>> by Ruth Harris Special Correspondent
DAVIS—About 450 Oklahoma Hispanic Baptists and their guests gathered March 19-22 at Falls Creek Baptist Conference Center for Hispanic Family Camp.
This was the fourth Family Camp since 2010, all led by Rigoberto Varela, pastor of Duncan, Primera Iglesia Bautista El Divino Salvador, at the request of Agrupacion Bautista Hispana de Oklahoma (ABHO). ABHO leadership chose “Strengthening Today’s Family” as the theme for Family Camp because, as Varela observed, people of all ages have been losing emphasis on what the family is.
Varela said he has seen many frustrated children and young people looking for things outside of God’s ways, and too many Christian couples getting divorced. He was thrilled to see marriage partners forgive each other at camp, and young people deciding to put God first in their lives. Several people told him at the end of the week, “Now we have a clear idea of what our family is.”
César Garcia, ABHO president, and pastor of Oklahoma City, Ríos de Agua Viva, explained that the camp theme has always been chosen to reflect the intent of helping families.
“The contemporary family is facing cultural challenges, first generation (immigrant) parents with second generation children. With all that, parents tend to give up too quickly on maintaining certain cultural values that are supported by biblical values,” Garcia said.
Among those helping to convey God’s Word to families were evangelist Sammy Fuentes of Corpus Christi, Texas; Ludwig Villamizar of Tampa, Fla.; worship leader Evan Craft of Los Angeles; Mexican mariachi singer Erik Roberto Torres of Dallas; Northern Mexican style music group “Unción Divina” (Divine Anointing) from Tyler, Texas and Ministerio Infantil Shalom (Shalom Children’s Ministry) clowns Ponchito and Pancho Pancho who, along with the son of one of them, also a clown, taught biblical truths to the children while their parents were in evening worship and conferences.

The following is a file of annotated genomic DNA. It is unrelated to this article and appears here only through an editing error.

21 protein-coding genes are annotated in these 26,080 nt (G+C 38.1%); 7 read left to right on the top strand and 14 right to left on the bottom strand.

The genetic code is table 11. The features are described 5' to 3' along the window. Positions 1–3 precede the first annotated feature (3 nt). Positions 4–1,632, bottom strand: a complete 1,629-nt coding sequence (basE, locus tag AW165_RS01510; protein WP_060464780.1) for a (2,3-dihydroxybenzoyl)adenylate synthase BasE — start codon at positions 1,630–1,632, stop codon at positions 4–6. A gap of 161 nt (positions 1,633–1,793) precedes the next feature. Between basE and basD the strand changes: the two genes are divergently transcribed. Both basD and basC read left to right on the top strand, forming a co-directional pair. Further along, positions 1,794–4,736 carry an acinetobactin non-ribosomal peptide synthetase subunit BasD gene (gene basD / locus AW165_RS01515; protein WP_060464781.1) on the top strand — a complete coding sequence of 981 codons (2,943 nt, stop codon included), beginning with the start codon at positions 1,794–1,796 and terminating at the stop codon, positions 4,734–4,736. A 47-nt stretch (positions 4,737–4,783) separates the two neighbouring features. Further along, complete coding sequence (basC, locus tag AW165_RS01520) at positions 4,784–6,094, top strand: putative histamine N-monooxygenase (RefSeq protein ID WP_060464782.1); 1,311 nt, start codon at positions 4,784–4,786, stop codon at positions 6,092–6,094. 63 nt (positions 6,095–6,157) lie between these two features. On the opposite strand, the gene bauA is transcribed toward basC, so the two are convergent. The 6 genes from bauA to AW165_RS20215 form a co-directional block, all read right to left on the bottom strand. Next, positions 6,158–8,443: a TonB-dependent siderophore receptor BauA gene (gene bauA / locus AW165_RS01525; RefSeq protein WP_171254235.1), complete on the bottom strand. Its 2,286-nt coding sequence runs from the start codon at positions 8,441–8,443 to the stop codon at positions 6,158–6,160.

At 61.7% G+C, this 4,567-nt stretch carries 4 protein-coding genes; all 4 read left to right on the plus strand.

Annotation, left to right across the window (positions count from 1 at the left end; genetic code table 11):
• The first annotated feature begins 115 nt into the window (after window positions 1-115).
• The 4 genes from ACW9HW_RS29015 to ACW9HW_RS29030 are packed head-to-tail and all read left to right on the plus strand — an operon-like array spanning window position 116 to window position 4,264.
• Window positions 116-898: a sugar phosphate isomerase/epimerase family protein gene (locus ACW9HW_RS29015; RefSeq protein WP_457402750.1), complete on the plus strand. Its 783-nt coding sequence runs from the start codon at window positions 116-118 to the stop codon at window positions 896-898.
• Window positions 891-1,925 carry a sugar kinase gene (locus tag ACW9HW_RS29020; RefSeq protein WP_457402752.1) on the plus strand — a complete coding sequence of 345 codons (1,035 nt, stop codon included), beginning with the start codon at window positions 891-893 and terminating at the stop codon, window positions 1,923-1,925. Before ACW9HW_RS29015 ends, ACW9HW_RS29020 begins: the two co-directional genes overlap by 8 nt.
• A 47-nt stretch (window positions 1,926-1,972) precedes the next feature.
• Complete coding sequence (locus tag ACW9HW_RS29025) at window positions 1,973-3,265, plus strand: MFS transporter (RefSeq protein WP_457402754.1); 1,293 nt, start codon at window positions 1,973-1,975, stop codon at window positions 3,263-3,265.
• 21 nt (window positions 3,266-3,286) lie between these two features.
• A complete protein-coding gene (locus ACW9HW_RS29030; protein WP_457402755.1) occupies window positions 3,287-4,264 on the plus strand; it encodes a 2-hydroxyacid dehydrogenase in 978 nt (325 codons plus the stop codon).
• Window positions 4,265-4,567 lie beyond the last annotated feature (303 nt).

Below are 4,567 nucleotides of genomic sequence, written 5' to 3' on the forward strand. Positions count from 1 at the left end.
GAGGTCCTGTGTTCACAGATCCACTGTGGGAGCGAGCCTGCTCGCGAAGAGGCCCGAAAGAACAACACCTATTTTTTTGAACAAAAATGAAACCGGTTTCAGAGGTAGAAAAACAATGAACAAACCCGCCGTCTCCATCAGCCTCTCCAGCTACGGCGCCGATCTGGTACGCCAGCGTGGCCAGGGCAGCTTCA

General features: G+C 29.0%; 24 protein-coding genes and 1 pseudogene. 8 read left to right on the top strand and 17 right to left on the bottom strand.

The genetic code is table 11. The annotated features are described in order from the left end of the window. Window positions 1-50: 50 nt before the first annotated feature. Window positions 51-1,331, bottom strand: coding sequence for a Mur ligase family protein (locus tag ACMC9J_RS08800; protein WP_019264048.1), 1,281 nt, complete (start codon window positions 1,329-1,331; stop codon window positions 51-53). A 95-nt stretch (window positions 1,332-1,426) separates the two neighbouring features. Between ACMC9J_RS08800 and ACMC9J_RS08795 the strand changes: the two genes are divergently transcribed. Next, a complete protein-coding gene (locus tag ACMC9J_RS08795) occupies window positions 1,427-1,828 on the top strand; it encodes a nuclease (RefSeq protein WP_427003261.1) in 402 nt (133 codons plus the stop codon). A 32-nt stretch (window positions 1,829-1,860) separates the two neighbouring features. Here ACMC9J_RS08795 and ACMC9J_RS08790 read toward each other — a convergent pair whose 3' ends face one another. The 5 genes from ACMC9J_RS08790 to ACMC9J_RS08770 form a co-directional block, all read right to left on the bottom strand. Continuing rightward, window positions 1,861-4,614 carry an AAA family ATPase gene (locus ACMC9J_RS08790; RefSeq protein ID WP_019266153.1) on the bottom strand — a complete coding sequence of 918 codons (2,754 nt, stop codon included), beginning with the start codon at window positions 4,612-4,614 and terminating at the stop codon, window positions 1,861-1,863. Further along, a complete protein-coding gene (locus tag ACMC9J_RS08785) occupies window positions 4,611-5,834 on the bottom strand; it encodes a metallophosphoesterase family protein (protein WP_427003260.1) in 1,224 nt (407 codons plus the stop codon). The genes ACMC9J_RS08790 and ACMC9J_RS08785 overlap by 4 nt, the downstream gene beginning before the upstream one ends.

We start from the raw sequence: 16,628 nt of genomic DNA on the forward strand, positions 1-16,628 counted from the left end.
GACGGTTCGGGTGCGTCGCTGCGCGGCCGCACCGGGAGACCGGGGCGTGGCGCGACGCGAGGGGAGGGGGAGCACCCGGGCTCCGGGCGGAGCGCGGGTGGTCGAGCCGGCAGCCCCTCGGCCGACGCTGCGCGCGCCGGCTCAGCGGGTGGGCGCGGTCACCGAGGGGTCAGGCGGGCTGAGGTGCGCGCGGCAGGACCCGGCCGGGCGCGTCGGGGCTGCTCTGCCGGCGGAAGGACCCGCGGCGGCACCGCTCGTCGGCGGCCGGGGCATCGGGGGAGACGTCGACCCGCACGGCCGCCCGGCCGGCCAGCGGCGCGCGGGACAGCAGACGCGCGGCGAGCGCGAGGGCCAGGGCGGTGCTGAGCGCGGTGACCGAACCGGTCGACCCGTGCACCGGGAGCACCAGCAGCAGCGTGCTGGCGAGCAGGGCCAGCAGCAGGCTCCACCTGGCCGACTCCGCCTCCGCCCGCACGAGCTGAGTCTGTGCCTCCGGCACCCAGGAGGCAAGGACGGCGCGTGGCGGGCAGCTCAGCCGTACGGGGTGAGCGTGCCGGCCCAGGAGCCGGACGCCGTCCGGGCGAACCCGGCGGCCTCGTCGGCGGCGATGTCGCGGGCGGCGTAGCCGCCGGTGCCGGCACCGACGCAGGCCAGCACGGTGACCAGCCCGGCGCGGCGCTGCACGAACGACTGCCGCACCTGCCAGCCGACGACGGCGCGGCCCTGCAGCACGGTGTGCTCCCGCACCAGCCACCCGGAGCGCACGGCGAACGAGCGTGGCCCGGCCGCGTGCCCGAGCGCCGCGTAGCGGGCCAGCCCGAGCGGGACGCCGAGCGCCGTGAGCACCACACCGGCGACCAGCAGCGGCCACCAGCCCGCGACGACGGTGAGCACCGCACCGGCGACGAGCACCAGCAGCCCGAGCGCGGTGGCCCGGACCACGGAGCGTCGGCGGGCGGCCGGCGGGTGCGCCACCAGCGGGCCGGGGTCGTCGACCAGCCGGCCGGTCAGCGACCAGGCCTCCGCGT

Oklahoma City pastors José Cifuentes, Nueva Vida, and Juan Luna, Emanuel, led morning devotions on the family theme. Jesús Pacheco, Hispanic evangelism strategist for the Baptist General Convention of Oklahoma (BGCO), led a workshop on ReConnect Sunday School. He and BGCO Hispanic Ministries Specialist Daniel Cáceres estimated there might be 800 Hispanic Baptist Sunday School classes in Oklahoma. Pacheco declared, “We need to use this structure for everyone to be a part of God’s plan for extending His Kingdom on Earth. When we talk about connecting, we’re talking about relationships. Every (Hispanic) Sunday School member knows unbelieving relatives, co-workers, or neighbors. The idea is to use the whole army to connect people to Jesus.”
Speaking on Josh. 24:15-16, Fuentes testified that he has seen many families follow when a Christian leading the family declares, “This family will serve the Lord.” He seeks to help not only his wife and children, but also his in-laws, children’s in-laws, etc. serve the Lord.
Fuentes also urged couples to speak to each other in the Spirit.
Varela asks that Baptist Messenger readers pray for even higher attendance for Hispanic Family Camp at Falls Creek during spring break 2015, so more people can improve their family relationships as marriage partners, parents, and children. He appreciated BGCO Executive Director-Treasurer Anthony Jordan’s visit to encourage campers to continue moving forward, and the assistance of Falls Creek staff with many details.
For the first time, this year the Hispanic Family Camp was not held on different dates from Youth Camp. This enabled parents and pastors to better observe the results among youth at camp, particularly as they heard testimonies from young people during the final worship service of the week, which was led by youth and their camp leaders.